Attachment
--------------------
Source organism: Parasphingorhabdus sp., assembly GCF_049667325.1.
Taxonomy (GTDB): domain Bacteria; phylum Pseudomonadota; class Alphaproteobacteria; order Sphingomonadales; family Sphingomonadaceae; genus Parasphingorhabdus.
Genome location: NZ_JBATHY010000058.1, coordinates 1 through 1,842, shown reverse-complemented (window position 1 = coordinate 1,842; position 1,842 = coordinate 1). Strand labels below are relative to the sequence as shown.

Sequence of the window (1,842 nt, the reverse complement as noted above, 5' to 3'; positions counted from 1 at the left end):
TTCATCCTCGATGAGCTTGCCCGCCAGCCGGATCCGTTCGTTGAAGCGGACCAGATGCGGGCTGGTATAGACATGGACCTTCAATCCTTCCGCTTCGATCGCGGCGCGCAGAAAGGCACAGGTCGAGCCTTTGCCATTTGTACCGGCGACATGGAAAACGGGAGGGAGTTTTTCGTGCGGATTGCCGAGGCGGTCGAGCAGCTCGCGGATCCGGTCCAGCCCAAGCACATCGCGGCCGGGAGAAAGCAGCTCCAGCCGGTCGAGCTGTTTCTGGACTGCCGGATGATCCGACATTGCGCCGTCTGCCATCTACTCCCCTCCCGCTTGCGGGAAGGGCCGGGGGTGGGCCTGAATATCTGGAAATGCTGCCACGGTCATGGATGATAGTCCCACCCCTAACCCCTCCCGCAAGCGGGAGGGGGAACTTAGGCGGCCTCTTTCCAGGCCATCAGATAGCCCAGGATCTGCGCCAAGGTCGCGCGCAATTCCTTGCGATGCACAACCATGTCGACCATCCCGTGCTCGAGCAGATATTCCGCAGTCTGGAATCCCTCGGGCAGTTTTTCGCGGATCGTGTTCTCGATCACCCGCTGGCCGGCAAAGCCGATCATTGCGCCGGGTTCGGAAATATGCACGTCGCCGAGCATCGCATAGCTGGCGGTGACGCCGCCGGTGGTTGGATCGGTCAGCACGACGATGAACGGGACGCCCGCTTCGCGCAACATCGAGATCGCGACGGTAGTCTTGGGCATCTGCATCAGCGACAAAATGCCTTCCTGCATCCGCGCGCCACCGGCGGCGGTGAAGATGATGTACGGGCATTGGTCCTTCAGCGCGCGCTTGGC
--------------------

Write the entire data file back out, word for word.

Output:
Source organism: Parasphingorhabdus sp., assembly GCF_049667325.1.
Taxonomy (GTDB): domain Bacteria; phylum Pseudomonadota; class Alphaproteobacteria; order Sphingomonadales; family Sphingomonadaceae; genus Parasphingorhabdus.
Genome location: NZ_JBATHY010000058.1, coordinates 1 through 1,842, shown reverse-complemented (window position 1 = coordinate 1,842; position 1,842 = coordinate 1). Strand labels below are relative to the sequence as shown.

Sequence of the window (1,842 nt, the reverse complement as noted above, 5' to 3'; positions counted from 1 at the left end):
TTCATCCTCGATGAGCTTGCCCGCCAGCCGGATCCGTTCGTTGAAGCGGACCAGATGCGGGCTGGTATAGACATGGACCTTCAATCCTTCCGCTTCGATCGCGGCGCGCAGAAAGGCACAGGTCGAGCCTTTGCCATTTGTACCGGCGACATGGAAAACGGGAGGGAGTTTTTCGTGCGGATTGCCGAGGCGGTCGAGCAGCTCGCGGATCCGGTCCAGCCCAAGCACATCGCGGCCGGGAGAAAGCAGCTCCAGCCGGTCGAGCTGTTTCTGGACTGCCGGATGATCCGACATTGCGCCGTCTGCCATCTACTCCCCTCCCGCTTGCGGGAAGGGCCGGGGGTGGGCCTGAATATCTGGAAATGCTGCCACGGTCATGGATGATAGTCCCACCCCTAACCCCTCCCGCAAGCGGGAGGGGGAACTTAGGCGGCCTCTTTCCAGGCCATCAGATAGCCCAGGATCTGCGCCAAGGTCGCGCGCAATTCCTTGCGATGCACAACCATGTCGACCATCCCGTGCTCGAGCAGATATTCCGCAGTCTGGAATCCCTCGGGCAGTTTTTCGCGGATCGTGTTCTCGATCACCCGCTGGCCGGCAAAGCCGATCATTGCGCCGGGTTCGGAAATATGCACGTCGCCGAGCATCGCATAGCTGGCGGTGACGCCGCCGGTGGTTGGATCGGTCAGCACGACGATGAACGGGACGCCCGCTTCGCGCAACATCGAGATCGCGACGGTAGTCTTGGGCATCTGCATCAGCGACAAAATGCCTTCCTGCATCCGCGCGCCACCGGCGGCGGTGAAGATGATGTACGGGCATTGGTCCTTCAGCGCGCGCTTGGC